After wowing audiences earlier this year with her dead-on portrayal of the bizarre Effie Trinket in the smash dystopian thriller "The Hunger Games," actress Elizabeth Banks admits as she's getting ready for the release of her latest film "People Like Us" that she's still looking for a way to describe the feelings on playing the District 12 escort.

"There really are not words," Banks told me, laughing, in a recent interview. "To be embraced by so many people around the world -- it's a big thrill. I do this job to entertain people, so to entertain that many people is pretty exciting."

Banks is especially thrilled to have the chance to entertain people again, and in dramatic fashion, no less, in "People Like Us," the directorial debut of acclaimed screenwriter Alex Kurtzman.

Opening in theaters Friday, "People Like Us" strips away all the glam makeup, hair and fashion that defined Effie in "The Hunger Games" and bares the soul of a character that is easily Banks' most emotionally satisfying portrayal to date.

Chris Pine plays Sam in "People Like Us," a fast-talking, New York corporate hustler who, after his estranged father, Jerry, dies, reluctantly returns home to California to no more than put in appearance for the sake of his mother (Michelle Pfeiffer).

But instead of making a quick exit home with his girlfriend (Olivia Wilde), Sam, per his father's will, is tasked with delivering $150,000 in cash to Frankie (Banks) -- a half-sister he never knew he had.

Once Sam locates Frankie, he finds a way to befriend the struggling single mother, but doesn't have the heart to deliver the cash and tell her the truth about their father -- especially when Frankie reveals that Jerry was a big part of her life until he abandoned her mother and her when she was 8 years old.

Sam longs to tell Frankie who he really is, but is afraid if he reveals that his family is the reason he left, it will destroy any chance of the two siblings ever becoming a family.

Banks said while the Sam and Frankie's circumstances are a little more extraordinary in "People Like Us," audiences will empathize with their characters just the same.

"Even if you can't relate to this scenario, most people feel like their parents damaged them a little bit," Banks said, laughing. "It just goes along with the territory. You can either forgive your parents and recognize that they were doing the best they knew how in the circumstances they were in, or you don't. You don't need your past to determine your future. Hopefully you can move on with grace and forgiveness."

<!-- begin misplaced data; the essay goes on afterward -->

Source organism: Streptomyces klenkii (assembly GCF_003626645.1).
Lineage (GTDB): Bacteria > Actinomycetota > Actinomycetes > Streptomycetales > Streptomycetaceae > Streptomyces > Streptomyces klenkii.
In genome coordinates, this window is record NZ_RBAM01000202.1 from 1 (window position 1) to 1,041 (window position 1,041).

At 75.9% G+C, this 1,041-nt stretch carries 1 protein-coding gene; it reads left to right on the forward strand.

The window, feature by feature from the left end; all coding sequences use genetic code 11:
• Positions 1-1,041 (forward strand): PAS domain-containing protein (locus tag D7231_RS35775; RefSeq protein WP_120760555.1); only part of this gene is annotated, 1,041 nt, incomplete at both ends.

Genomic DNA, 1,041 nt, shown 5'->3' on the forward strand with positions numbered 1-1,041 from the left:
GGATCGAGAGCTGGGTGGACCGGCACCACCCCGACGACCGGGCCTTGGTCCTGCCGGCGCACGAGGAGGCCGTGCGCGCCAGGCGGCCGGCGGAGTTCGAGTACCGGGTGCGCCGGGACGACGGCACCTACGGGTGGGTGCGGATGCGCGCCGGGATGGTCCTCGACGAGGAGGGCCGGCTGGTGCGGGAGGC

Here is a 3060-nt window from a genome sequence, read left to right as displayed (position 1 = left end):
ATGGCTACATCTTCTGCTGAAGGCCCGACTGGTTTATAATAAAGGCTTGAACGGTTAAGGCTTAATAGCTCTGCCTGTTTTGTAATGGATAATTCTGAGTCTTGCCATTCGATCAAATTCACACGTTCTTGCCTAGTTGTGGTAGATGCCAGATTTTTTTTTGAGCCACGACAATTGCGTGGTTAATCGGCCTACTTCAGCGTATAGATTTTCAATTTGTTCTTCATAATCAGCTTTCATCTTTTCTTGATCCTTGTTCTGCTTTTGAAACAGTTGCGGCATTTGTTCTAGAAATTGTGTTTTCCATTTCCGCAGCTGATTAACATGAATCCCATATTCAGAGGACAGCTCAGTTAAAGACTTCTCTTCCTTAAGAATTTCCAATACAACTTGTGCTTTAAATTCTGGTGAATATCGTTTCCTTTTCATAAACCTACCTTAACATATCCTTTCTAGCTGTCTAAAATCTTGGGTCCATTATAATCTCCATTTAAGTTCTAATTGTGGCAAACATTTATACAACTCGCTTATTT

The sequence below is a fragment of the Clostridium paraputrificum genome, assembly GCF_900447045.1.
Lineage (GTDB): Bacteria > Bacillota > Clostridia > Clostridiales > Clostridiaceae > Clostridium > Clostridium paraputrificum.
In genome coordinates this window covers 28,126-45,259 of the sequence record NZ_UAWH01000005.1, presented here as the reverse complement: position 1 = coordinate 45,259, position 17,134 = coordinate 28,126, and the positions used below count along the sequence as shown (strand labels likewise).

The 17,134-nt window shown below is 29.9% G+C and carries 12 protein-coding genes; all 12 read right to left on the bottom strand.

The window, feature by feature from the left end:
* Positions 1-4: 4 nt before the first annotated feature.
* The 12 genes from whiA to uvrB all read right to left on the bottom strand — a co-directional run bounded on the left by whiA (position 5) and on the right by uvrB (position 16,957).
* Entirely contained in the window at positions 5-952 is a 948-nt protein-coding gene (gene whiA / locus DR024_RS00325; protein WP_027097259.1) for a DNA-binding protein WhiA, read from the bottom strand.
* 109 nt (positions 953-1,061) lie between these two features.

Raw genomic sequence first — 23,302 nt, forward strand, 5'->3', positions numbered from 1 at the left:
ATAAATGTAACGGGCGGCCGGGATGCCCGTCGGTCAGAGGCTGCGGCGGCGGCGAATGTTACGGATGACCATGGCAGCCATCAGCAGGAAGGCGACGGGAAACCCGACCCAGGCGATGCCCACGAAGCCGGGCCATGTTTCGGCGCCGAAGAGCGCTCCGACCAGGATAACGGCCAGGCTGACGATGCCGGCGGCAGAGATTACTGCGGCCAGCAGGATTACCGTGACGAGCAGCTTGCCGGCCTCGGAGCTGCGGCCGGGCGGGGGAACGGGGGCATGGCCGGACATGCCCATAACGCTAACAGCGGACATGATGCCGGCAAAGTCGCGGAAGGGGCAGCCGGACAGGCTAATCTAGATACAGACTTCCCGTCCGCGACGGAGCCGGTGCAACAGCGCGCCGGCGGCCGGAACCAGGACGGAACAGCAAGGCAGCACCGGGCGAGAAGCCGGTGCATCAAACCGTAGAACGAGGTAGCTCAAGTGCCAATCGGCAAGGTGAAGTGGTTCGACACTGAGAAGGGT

Mostly a drama with some humor mixed in, "People Like Us" marks somewhat a change in direction for Banks, who, before her work in "The Hunger Games," was mostly known for her work in comedies like "The 40-Year-Old Virgin," "Zack and Miri Make a Porno" and most recently, "What to Expect When You're Expecting."

"Frankie's a very, full and complex character, that's what I look for, always. Some of the characters I play just happen to have fewer layers," Banks said. "I'm always looking for characters that I can relate to and hook in to, and I recognized Frankie right away. I know a lot of struggling single moms, including my sister. But Frankie is somebody who is a survivor, has difficultly asking for help, and who's been disappointed by a lot of people in her life. I not only wanted, but needed, to tell her story."

Kurtzman told me in a separate interview that the reaction to Banks' portrayal has been strong, and said he couldn't be more thrilled for her.

"She brought so much of herself to that part -- she opened herself up in a way that was so rare and you feel it watching her on screen," Kurtzman said. "You feel that she is going through something extraordinary. Finding the role was hard for her -- some days on set were hard. I could see how deeply she was reaching into herself. It was the same thing with Chris, they both were really reaching in -- I don't think actors do that all the time."

In a time where remakes, reboots and rehashed storylines dominate the big screen, it's incredibly satisfying to see a film like "People Like Us" where, despite all guesses you can make, you can't exactly figure out how things are going to end up. True, you can certainly root for the characters to go in the same direction, but you can never imagine how they could possibly get there.

The final moments of the film, which won't be revealed here, make for one of the best film endings of the year, if not years.

"It was surprising to me when I read the script -- I kept thinking, 'How are they going to resolve this?'" Banks observed. "It's one of the great messages in life. We all have a daddy, and we all hope that daddy loves us. And in this movie we get an answer for answer for them -- the solace that they've been seeking the entire time. It really is a beautiful ending."

While the Banks and her cast mates play a big part of the story that brings the audience to the film's conclusion, the actresses couldn't compliment enough the writing prowess of Kurtzman, who co-scripted the film with frequent collaborator Roberto Orci (they co-wrote "Star Trek" and "Transformers," among many others) and their college friend Jody Lambert.

Banks said the outcome of the film shows audiences how important a great screenplay is, thanks to the many vital elements that are artfully woven within "People Like Us" -- a story all people can relate to.

"I feel the ending to this movie -- and I don't use this word lightly or often -- it's very cathartic," Banks said. "Catharsis goes back to the Greeks and the great writing of their plays. You want to go to a theater and have a communal experience that's recognizable to everyone in the audience, and you have what I like to call 'a good cry.'"

"This movie is truly cathartic," Banks added. "If you have any sort of family issues, parent issues or daddy issues, this is something that is really affecting. It's really moving."